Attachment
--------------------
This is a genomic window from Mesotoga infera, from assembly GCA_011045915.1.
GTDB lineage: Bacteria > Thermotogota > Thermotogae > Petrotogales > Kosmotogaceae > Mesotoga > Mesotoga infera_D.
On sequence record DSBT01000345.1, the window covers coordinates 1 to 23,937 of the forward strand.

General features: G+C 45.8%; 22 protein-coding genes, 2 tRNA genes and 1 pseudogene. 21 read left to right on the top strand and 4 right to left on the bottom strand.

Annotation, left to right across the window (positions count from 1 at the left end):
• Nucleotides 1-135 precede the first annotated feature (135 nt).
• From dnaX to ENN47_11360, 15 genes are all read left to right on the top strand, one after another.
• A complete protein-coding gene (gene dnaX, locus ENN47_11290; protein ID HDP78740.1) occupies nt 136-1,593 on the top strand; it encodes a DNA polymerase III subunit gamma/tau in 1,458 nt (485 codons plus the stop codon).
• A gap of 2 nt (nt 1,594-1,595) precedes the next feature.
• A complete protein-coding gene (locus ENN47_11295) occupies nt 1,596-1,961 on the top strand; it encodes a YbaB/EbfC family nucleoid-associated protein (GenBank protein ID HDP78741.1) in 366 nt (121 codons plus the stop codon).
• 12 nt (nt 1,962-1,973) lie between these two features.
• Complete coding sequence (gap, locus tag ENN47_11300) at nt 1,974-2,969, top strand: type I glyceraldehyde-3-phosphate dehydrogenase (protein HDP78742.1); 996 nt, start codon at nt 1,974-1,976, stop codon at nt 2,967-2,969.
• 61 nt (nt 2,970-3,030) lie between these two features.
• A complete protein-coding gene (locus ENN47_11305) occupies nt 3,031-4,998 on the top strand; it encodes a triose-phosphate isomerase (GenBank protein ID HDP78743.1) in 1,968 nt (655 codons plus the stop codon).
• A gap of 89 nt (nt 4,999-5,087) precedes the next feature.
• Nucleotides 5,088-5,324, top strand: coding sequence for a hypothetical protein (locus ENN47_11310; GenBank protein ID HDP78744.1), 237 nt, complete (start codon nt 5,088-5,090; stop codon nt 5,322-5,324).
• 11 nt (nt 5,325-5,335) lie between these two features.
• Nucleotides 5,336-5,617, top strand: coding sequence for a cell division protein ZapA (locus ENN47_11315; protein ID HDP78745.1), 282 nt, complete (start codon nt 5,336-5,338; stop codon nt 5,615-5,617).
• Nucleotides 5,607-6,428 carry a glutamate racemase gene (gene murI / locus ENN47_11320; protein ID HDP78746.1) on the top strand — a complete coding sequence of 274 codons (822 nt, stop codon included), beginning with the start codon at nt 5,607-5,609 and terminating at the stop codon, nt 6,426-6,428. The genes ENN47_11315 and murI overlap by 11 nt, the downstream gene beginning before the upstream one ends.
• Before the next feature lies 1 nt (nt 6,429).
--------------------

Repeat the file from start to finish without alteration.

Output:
This is a genomic window from Mesotoga infera, from assembly GCA_011045915.1.
GTDB lineage: Bacteria > Thermotogota > Thermotogae > Petrotogales > Kosmotogaceae > Mesotoga > Mesotoga infera_D.
On sequence record DSBT01000345.1, the window covers coordinates 1 to 23,937 of the forward strand.

General features: G+C 45.8%; 22 protein-coding genes, 2 tRNA genes and 1 pseudogene. 21 read left to right on the top strand and 4 right to left on the bottom strand.

Annotation, left to right across the window (positions count from 1 at the left end):
• Nucleotides 1-135 precede the first annotated feature (135 nt).
• From dnaX to ENN47_11360, 15 genes are all read left to right on the top strand, one after another.
• A complete protein-coding gene (gene dnaX, locus ENN47_11290; protein ID HDP78740.1) occupies nt 136-1,593 on the top strand; it encodes a DNA polymerase III subunit gamma/tau in 1,458 nt (485 codons plus the stop codon).
• A gap of 2 nt (nt 1,594-1,595) precedes the next feature.
• A complete protein-coding gene (locus ENN47_11295) occupies nt 1,596-1,961 on the top strand; it encodes a YbaB/EbfC family nucleoid-associated protein (GenBank protein ID HDP78741.1) in 366 nt (121 codons plus the stop codon).
• 12 nt (nt 1,962-1,973) lie between these two features.
• Complete coding sequence (gap, locus tag ENN47_11300) at nt 1,974-2,969, top strand: type I glyceraldehyde-3-phosphate dehydrogenase (protein HDP78742.1); 996 nt, start codon at nt 1,974-1,976, stop codon at nt 2,967-2,969.
• 61 nt (nt 2,970-3,030) lie between these two features.
• A complete protein-coding gene (locus ENN47_11305) occupies nt 3,031-4,998 on the top strand; it encodes a triose-phosphate isomerase (GenBank protein ID HDP78743.1) in 1,968 nt (655 codons plus the stop codon).
• A gap of 89 nt (nt 4,999-5,087) precedes the next feature.
• Nucleotides 5,088-5,324, top strand: coding sequence for a hypothetical protein (locus ENN47_11310; GenBank protein ID HDP78744.1), 237 nt, complete (start codon nt 5,088-5,090; stop codon nt 5,322-5,324).
• 11 nt (nt 5,325-5,335) lie between these two features.
• Nucleotides 5,336-5,617, top strand: coding sequence for a cell division protein ZapA (locus ENN47_11315; protein ID HDP78745.1), 282 nt, complete (start codon nt 5,336-5,338; stop codon nt 5,615-5,617).
• Nucleotides 5,607-6,428 carry a glutamate racemase gene (gene murI / locus ENN47_11320; protein ID HDP78746.1) on the top strand — a complete coding sequence of 274 codons (822 nt, stop codon included), beginning with the start codon at nt 5,607-5,609 and terminating at the stop codon, nt 6,426-6,428. The genes ENN47_11315 and murI overlap by 11 nt, the downstream gene beginning before the upstream one ends.
• Before the next feature lies 1 nt (nt 6,429).